Hopefully Varney will cause enough of a stink at the Premier League's next meeting to get something done, even if it's a promise that this situation won't occur in the future.

You don't have to be stupid...

Look, it's the world's most stupid man, and he's coming to Greenwich! Stock up on razors, icky cola and cheesy mobile phones because...

Ah, yes, David Beckham's $occer Academy. Why the Dome? Is it because the current empty, yet expensive nature of the Dome is an accurate representation of what's inside Little David's head?

And why on our patch? Naturally, you wouldn't expect an idiot who grew up in East London supporting Manchester United to actually be aware of things like "local teams", but the only Charlton represented at Beckham's ego-fest is bald bore Bobby. It's not just us, the launch was on the north side of the Thames, where West Ham once had copyright on the word "academy".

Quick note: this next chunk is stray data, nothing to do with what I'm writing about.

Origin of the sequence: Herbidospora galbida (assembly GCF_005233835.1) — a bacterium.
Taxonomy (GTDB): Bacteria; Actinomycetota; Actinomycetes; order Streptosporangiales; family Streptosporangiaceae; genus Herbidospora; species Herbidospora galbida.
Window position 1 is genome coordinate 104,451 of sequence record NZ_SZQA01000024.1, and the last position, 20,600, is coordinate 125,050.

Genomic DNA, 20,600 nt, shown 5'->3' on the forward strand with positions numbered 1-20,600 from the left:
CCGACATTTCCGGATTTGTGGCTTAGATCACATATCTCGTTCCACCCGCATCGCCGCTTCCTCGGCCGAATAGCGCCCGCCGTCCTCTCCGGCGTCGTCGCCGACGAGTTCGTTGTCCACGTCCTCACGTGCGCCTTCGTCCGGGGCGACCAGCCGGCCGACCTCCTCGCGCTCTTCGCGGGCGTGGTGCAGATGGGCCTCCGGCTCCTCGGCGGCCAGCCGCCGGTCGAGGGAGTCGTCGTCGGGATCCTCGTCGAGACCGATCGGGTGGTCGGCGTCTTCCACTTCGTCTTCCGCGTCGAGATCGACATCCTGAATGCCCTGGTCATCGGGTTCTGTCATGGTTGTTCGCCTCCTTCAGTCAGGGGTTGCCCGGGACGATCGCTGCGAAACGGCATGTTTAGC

With our community scheme doing great work in the area, isn't it a little worrying that the thickest clown in the circus is planning to set up camp on our doorstep?

Sunday, March 13, 2005

Premier confusion

The reason for this change is that we have to seek dispensation from UEFA to play during the closed broadcast period which runs from 2.45pm to 5.15pm on Saturdays, in order to play simultaneously whilst also fulfilling our broadcasting contracts. In order to gain permission to do this, UEFA require that the leagues from the other home nations do not oppose our request. On this occasion UEFA did receive an objection and were therefore unable to facilitate our request.

Thanks to everybody who's been in touch about the Premier League's ballsing-up of the final day's fixtures - the standard excuse that's been trotted out is reproduced above. However, it does not ring true. The "closed broadcast period" is there for a reason - to encourage people to get off their bums and go to games.